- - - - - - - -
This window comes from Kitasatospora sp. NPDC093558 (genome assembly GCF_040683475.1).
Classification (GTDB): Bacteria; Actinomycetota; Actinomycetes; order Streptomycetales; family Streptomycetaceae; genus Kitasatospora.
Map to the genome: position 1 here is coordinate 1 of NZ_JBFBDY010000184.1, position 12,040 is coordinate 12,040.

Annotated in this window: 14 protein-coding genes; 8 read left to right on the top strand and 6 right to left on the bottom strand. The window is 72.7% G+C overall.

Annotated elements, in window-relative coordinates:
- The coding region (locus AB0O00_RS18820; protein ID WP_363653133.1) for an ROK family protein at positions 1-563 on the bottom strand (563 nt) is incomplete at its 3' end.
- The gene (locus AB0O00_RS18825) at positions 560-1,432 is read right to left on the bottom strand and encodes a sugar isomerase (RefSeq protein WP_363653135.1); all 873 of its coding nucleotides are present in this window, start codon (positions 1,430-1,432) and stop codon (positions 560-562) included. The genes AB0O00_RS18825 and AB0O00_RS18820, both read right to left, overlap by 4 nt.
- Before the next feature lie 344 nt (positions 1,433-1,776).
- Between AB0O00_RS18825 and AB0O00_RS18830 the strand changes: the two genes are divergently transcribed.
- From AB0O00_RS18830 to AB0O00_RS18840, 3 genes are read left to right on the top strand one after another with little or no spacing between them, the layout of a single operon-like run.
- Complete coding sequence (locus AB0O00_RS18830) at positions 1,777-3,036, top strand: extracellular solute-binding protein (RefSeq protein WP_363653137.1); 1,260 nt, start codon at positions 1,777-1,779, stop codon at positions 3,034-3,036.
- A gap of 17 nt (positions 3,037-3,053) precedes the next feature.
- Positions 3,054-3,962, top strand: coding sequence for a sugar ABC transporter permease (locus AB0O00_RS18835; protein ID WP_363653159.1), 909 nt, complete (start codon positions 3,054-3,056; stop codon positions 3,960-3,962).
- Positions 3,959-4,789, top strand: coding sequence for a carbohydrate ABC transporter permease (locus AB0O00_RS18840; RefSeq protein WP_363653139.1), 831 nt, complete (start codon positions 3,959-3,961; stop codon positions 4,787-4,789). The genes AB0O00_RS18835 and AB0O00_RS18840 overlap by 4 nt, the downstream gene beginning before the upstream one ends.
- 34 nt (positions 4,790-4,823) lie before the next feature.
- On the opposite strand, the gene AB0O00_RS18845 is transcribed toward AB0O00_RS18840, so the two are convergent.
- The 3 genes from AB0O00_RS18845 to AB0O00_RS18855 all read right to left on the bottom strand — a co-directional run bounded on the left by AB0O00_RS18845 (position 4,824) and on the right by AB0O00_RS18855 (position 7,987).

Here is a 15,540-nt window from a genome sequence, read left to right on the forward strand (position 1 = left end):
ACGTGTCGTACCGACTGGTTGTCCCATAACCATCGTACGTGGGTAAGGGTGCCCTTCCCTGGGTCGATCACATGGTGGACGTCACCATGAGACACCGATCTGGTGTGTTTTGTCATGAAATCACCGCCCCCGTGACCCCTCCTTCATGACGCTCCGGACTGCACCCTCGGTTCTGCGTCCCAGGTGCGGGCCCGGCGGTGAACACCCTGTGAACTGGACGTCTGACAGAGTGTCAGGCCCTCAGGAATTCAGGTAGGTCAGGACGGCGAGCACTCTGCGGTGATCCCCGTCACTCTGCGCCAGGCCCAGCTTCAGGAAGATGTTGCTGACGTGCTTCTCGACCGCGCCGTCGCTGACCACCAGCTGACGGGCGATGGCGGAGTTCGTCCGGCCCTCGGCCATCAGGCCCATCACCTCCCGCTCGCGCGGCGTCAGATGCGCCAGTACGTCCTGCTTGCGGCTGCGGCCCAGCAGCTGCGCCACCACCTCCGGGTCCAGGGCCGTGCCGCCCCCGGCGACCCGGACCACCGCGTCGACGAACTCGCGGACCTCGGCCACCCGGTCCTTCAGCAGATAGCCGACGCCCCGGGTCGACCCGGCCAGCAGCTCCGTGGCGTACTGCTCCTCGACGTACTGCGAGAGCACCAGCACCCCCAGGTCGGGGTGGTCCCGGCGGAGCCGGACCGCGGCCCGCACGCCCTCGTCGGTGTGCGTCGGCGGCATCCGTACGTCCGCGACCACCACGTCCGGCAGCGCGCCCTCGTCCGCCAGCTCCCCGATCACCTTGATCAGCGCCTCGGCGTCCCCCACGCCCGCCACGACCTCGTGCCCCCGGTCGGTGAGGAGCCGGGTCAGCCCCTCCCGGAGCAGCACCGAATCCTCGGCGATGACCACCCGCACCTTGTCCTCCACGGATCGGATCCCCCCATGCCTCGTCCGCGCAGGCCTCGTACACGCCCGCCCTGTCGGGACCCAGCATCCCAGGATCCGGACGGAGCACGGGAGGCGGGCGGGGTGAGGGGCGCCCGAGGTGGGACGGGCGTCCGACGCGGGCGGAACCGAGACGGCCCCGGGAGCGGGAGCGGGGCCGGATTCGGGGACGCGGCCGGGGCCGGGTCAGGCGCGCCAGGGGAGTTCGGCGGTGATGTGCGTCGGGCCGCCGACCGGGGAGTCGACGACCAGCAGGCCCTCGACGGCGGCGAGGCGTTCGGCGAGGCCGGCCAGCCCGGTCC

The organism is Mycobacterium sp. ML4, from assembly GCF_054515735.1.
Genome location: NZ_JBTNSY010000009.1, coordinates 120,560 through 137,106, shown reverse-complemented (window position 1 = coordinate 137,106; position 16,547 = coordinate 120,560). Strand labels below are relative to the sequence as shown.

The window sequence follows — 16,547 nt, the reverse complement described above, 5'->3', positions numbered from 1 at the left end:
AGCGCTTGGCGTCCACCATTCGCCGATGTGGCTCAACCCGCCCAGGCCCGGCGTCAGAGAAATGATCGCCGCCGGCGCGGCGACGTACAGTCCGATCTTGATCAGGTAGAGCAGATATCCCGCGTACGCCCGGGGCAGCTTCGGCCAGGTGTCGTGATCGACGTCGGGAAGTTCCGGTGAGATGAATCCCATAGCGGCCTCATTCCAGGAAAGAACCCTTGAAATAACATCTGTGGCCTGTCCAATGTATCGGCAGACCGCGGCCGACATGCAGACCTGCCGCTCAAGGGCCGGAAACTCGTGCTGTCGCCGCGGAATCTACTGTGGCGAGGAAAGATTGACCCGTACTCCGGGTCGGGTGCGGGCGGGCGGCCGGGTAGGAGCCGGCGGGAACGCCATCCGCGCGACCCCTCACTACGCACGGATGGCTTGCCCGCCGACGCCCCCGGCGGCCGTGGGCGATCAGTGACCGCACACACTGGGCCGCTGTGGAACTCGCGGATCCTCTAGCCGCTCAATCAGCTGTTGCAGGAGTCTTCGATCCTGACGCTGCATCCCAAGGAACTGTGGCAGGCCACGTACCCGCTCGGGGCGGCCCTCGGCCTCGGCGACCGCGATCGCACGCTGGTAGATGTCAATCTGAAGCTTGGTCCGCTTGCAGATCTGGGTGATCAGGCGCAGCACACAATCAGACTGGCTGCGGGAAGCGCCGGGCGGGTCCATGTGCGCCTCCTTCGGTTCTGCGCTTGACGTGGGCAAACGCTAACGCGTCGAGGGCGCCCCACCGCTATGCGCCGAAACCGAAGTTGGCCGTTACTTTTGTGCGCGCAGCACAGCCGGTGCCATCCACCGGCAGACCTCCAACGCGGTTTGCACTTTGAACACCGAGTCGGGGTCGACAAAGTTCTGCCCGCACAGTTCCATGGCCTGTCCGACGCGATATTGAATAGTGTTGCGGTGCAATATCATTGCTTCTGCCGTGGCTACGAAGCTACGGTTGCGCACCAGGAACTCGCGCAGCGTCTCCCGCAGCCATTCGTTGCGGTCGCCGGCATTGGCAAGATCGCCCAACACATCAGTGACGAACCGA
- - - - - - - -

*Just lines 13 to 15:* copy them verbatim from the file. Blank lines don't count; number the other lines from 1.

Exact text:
- Positions 3,054-3,962, top strand: coding sequence for a sugar ABC transporter permease (locus AB0O00_RS18835; protein ID WP_363653159.1), 909 nt, complete (start codon positions 3,054-3,056; stop codon positions 3,960-3,962).
- Positions 3,959-4,789, top strand: coding sequence for a carbohydrate ABC transporter permease (locus AB0O00_RS18840; RefSeq protein WP_363653139.1), 831 nt, complete (start codon positions 3,959-3,961; stop codon positions 4,787-4,789). The genes AB0O00_RS18835 and AB0O00_RS18840 overlap by 4 nt, the downstream gene beginning before the upstream one ends.
- 34 nt (positions 4,790-4,823) lie before the next feature.